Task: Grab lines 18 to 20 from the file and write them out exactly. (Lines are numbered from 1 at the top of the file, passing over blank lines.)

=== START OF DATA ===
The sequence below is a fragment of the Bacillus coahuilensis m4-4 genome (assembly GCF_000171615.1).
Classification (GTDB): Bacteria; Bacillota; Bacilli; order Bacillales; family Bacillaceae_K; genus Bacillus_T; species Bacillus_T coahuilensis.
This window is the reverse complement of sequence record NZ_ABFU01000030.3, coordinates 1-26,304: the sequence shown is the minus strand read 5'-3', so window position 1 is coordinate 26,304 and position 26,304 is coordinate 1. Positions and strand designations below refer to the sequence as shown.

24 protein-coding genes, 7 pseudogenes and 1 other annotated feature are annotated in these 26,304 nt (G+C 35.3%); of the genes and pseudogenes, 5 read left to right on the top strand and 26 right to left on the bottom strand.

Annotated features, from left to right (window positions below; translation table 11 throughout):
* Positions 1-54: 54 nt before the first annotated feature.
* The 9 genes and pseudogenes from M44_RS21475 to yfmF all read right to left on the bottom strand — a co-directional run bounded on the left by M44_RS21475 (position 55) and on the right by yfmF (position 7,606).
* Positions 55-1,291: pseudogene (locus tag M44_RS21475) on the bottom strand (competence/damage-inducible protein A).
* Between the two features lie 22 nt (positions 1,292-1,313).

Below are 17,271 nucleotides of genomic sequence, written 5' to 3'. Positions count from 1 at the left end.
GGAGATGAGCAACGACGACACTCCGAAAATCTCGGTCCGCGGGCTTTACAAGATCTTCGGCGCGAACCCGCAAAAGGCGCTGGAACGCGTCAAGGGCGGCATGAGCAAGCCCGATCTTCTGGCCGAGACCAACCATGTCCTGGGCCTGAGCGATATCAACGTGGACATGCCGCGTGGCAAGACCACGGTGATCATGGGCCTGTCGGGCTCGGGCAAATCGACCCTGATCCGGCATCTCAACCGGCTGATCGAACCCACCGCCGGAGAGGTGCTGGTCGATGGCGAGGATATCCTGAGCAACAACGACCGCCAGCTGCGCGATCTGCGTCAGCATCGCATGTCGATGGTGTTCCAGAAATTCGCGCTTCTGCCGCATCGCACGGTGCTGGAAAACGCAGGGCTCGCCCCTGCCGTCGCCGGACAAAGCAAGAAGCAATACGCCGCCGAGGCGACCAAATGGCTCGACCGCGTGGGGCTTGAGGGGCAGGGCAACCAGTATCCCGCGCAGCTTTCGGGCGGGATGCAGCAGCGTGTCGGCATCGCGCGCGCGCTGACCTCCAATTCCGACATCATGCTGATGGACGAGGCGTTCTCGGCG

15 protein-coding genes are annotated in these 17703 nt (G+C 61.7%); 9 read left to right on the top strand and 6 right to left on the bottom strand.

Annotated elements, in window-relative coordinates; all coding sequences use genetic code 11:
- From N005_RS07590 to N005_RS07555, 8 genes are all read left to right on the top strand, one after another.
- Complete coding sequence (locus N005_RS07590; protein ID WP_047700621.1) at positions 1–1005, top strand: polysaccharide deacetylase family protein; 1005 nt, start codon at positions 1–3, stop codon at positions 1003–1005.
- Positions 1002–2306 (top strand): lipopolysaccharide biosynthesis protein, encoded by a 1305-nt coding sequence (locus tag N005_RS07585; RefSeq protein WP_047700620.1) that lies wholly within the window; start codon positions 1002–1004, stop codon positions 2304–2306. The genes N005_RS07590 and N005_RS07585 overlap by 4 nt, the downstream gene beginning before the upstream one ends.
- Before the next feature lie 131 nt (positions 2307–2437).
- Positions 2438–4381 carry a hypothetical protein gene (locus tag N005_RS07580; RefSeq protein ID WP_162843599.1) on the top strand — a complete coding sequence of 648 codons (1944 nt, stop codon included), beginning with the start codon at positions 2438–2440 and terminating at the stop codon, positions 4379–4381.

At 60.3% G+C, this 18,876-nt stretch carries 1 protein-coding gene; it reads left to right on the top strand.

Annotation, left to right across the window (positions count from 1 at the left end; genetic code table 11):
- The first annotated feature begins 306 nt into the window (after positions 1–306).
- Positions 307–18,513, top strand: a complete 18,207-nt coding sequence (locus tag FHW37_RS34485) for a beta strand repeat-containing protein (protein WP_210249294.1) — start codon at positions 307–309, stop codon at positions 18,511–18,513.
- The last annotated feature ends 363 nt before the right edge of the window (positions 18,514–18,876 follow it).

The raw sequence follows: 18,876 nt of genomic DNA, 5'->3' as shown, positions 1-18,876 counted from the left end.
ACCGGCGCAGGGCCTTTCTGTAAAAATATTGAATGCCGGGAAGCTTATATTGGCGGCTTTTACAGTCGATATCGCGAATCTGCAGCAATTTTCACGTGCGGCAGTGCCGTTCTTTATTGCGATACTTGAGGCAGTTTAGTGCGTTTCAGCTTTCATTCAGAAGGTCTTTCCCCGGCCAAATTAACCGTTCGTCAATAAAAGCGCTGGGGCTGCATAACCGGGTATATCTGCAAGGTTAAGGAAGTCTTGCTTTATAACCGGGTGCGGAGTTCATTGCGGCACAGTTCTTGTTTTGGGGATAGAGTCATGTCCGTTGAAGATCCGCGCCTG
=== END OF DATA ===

- Positions 2438–4381 carry a hypothetical protein gene (locus tag N005_RS07580; RefSeq protein ID WP_162843599.1) on the top strand — a complete coding sequence of 648 codons (1944 nt, stop codon included), beginning with the start codon at positions 2438–2440 and terminating at the stop codon, positions 4379–4381.

At 60.3% G+C, this 18,876-nt stretch carries 1 protein-coding gene; it reads left to right on the top strand.

Annotation, left to right across the window (positions count from 1 at the left end; genetic code table 11):